We headed back to the lodge for dinner, which is an excellent opportunity to go ahead and mention that all I ate for an entire week was Amazonian food. Leticia? Amazonian food. The boat to Manaus? Amazonian food. In Manaus? Amazonian food. In the jungle? Amazonian food. Try it once, but don’t eat it for a week. After dinner, we took the boat out once more in the night to hunt for caimans. Similar to people wrestling alligators in Louisiana or Florida, in the Amazon, they wrestle caiman. We didn’t get to see any of that, considering we were on a boat in the darkness, but we got a few babies to hold. After that, Henry, Nicole, Alon, and I had a few beers in the lodge to chat about our travels, life, and all odds and ends. I’ve really only been on the road for a month, but I can already say that these are the moments I really love – connecting with strangers.
Early morning the next day, we took the boat out to watch the sunrise and caught some glimpses of pink dolphins. After breakfast, we got to go on an actual tour through the jungle, where our guide pointed out various wildlife and taught us some survival skills. Throughout this, our tour guide was incredibly knowledgeable and taught us about some of the forest’s recent political implications. The amazonian people are incredibly passionate about the integrity of the rainforest. The recent burnings to make way for farmland have been an emotional event for them. I can’t even begin to type out all of the things we learned; I encourage you to go and discover for yourself.
When we returned for lunch, Henry and Nicole had to leave as this was their last day. Alon and I partnered with the newcomers for the day, and we were scheduled to go out to the rainforest that night to camp. I became close with several individuals in this crew: two more Israelis, Mayan, and Noa. And also really connected with a German guy named David. We took a boat out to a secluded spot in the jungle with an open shelter where we could hang hammocks. We also brought some food and beer out there to enjoy ourselves. We used tree branches to create a table and built a fire to cook dinner that night (chicken, fish, and vegetables). After setting up, we went out to swim and, of course, got rained on yet again. After dinner and a moonlight boat ride – where there was an extensive debate between David and me over which star was the north star (spoiler alert, we’re both idiots, and you can’t see the north star in the southern hemisphere), we came back to our campsite. So, camping in the jungle is LOUD. Monkeys, bugs, frogs. I wear hearing aids and didn’t have them in while I was trying to sleep, and it was still noisy. I also fell out of my hammock after having a beer too many, which was funny but miserable because I broke my mosquito net.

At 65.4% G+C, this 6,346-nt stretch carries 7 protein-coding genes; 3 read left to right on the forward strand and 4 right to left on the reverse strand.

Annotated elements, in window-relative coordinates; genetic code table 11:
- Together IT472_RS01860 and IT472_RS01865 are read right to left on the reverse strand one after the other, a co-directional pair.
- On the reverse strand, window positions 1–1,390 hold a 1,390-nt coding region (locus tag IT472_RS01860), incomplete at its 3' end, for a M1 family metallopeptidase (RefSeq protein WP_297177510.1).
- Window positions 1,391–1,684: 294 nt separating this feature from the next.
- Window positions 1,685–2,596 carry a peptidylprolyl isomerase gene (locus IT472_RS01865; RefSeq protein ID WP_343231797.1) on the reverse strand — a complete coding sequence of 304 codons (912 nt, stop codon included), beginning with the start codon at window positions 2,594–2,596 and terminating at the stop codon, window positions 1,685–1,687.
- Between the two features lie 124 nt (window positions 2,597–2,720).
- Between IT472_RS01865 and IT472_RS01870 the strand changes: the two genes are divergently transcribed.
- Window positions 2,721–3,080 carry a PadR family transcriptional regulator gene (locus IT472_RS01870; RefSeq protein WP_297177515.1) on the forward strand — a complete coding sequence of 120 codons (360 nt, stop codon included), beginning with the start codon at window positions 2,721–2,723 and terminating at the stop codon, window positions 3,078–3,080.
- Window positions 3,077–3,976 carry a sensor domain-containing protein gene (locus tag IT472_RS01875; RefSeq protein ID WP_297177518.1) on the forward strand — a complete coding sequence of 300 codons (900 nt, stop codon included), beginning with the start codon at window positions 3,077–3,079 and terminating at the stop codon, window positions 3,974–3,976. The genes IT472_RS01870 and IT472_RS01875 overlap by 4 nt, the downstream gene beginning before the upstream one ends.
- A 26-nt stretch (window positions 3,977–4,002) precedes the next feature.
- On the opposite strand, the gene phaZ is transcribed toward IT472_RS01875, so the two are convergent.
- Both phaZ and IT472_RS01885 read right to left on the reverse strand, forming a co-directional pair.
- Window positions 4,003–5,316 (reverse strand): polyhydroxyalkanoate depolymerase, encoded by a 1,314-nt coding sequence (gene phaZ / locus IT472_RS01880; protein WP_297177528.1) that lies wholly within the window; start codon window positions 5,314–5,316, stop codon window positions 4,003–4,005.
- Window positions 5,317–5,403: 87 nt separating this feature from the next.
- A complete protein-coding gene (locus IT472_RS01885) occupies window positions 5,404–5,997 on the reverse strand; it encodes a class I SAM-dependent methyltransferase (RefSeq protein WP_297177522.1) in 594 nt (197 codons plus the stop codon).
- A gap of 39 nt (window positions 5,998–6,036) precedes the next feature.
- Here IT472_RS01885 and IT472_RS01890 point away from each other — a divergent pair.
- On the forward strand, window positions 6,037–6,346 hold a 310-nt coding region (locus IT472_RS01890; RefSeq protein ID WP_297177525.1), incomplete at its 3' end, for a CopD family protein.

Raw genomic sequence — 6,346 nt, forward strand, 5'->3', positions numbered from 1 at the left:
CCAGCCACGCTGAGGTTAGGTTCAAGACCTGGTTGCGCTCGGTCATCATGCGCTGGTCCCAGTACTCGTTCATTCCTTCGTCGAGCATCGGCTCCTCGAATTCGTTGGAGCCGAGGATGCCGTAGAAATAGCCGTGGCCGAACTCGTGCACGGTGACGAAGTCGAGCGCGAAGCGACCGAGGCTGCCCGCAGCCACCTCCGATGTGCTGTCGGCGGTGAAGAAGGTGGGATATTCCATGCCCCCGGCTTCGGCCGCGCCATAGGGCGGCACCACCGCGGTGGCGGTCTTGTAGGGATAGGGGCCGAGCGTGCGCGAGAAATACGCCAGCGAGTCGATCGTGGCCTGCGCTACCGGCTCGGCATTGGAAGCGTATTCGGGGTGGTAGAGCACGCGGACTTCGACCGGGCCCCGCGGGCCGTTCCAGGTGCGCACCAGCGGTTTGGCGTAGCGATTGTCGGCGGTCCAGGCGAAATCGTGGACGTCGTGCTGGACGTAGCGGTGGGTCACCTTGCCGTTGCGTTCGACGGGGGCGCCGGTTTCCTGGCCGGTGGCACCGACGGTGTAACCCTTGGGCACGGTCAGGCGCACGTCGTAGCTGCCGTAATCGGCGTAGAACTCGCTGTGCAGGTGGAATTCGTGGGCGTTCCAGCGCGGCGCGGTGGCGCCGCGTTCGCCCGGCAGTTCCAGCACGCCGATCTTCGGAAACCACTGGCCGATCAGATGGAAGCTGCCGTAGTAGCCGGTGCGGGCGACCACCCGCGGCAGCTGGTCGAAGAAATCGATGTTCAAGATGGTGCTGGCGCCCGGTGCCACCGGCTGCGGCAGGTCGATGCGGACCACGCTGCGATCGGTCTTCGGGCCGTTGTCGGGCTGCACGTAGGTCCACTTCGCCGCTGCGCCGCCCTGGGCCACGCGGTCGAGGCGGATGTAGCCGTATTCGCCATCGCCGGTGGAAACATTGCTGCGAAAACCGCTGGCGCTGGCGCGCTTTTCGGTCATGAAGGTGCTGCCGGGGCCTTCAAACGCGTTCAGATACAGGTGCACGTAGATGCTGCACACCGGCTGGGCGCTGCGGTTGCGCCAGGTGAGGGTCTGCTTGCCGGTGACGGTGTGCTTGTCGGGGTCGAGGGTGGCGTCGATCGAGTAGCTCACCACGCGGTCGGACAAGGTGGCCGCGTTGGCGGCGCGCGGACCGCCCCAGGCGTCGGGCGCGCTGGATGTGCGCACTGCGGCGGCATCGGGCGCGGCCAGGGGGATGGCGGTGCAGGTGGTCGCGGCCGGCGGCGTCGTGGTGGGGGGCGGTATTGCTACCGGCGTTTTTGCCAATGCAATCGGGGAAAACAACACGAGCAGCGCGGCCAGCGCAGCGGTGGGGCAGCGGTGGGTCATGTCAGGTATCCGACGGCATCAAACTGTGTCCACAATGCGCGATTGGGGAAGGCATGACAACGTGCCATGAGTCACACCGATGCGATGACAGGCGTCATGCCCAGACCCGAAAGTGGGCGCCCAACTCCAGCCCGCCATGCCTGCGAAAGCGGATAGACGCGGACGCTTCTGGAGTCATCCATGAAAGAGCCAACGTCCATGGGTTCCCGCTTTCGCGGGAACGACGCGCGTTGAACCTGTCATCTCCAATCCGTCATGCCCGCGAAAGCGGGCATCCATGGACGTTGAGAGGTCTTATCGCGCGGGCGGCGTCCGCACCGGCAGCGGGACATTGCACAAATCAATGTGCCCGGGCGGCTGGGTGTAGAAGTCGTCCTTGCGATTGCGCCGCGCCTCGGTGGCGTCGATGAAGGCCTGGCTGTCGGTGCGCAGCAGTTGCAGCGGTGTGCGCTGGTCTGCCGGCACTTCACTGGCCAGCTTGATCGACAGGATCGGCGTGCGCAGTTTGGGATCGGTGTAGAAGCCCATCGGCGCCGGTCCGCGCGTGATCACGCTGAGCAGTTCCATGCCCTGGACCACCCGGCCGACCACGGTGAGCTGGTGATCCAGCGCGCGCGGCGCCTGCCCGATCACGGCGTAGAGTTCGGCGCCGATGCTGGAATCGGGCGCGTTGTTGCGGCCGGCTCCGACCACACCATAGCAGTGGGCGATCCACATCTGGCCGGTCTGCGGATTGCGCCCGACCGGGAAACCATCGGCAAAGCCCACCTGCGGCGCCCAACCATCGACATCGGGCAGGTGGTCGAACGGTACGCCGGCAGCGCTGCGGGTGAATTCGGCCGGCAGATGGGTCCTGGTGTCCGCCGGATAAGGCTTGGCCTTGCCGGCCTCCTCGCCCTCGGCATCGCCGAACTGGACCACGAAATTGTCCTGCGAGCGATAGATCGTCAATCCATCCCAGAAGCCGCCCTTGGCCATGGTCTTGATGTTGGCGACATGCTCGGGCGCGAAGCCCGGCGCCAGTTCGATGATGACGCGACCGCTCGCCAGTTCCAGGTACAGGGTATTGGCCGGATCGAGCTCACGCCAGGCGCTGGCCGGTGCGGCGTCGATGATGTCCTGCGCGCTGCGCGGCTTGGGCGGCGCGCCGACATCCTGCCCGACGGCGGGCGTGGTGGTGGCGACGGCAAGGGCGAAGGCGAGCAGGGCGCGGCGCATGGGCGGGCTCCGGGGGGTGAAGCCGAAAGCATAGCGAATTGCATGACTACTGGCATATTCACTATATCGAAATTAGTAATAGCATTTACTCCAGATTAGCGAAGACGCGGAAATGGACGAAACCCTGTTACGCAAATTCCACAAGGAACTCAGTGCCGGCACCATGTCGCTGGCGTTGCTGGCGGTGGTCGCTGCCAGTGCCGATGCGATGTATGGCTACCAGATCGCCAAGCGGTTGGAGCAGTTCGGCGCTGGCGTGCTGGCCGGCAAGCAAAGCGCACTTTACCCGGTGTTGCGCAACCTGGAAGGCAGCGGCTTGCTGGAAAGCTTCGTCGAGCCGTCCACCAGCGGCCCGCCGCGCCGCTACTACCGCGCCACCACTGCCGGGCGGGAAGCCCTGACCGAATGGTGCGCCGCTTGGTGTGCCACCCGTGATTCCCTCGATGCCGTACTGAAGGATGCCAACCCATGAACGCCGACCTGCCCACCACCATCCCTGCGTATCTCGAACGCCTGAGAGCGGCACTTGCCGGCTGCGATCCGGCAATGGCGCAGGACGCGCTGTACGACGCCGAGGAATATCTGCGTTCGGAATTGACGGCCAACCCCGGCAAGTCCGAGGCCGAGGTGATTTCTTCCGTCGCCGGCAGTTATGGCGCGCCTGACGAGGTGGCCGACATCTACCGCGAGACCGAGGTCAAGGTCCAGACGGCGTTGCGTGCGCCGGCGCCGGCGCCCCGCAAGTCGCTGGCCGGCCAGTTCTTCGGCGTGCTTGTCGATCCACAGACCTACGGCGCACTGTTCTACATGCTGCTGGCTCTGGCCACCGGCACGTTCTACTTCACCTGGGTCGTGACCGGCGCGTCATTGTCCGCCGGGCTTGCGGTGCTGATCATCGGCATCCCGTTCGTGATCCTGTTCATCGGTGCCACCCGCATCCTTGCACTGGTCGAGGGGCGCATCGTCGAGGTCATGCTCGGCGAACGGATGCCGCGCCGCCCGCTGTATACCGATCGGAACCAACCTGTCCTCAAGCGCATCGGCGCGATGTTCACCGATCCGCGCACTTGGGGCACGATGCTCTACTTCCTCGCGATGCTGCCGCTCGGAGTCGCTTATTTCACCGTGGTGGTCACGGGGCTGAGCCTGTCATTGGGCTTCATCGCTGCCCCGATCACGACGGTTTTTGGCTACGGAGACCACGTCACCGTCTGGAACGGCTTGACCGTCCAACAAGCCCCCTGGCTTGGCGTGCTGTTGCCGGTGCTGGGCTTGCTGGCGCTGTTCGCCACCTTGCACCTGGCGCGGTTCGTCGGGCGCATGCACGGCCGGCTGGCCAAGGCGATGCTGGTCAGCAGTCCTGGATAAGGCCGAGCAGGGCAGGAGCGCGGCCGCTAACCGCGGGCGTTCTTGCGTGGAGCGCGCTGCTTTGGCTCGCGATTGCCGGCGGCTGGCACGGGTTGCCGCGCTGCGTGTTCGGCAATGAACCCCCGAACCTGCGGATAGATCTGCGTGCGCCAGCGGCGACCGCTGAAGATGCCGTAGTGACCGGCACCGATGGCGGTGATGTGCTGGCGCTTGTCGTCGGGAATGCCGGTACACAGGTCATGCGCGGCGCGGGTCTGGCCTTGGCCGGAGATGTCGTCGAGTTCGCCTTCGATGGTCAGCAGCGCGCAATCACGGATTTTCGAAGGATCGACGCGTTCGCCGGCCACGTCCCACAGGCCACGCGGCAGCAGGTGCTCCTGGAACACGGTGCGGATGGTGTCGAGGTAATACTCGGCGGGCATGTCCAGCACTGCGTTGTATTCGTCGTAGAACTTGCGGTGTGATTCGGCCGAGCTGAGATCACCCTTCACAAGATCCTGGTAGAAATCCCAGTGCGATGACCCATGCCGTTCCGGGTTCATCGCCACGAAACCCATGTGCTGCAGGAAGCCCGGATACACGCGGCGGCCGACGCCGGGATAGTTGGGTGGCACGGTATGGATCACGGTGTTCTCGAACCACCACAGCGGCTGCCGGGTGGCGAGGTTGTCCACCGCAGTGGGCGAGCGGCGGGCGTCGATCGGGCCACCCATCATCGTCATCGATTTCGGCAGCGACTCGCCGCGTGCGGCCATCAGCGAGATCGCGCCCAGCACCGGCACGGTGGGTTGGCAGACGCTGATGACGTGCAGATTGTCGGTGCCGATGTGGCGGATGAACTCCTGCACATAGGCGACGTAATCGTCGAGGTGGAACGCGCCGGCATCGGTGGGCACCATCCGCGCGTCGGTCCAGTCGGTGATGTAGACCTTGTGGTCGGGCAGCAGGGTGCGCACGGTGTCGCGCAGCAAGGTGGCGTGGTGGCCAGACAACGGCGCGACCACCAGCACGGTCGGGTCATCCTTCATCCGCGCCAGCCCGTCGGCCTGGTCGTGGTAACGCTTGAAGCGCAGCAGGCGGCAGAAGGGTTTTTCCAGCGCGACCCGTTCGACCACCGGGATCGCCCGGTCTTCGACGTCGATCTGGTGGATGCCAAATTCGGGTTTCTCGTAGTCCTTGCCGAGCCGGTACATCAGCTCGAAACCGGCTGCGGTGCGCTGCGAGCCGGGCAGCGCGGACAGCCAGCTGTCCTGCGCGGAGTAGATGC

Not going to lie; when waking up in the middle of the night to pee, I was absolutely terrified. I had nothing but a headlamp to see, and the last thing I wanted to do was run into a jaguar. I also generally don’t sleep well in heat and a hammock, but I made it through. The next day, we made breakfast and packed our stuff. Before heading to the lodge, we stopped by a local village. We learned how the cassava shrub is processed to be used in their local meals. This stuff is used in all Amazonian dishes and is poisonous if not processed correctly. That afternoon, Alon and I headed back to Manaus. After finally showering and changing clothes, we met up for dinner, and I caught up on some emails. The next day, Noa, Mayan, and David came back from the jungle. We stayed in the same hostel, so we had one final evening together before parting ways the next day.
I’m currently en route to São Paulo, where I will be for twelve days in preparation for Carnaval. David will be in Rio de Janeiro for the main event along with me, so we plan to connect there. Happy to have made a new friend!
Until next time.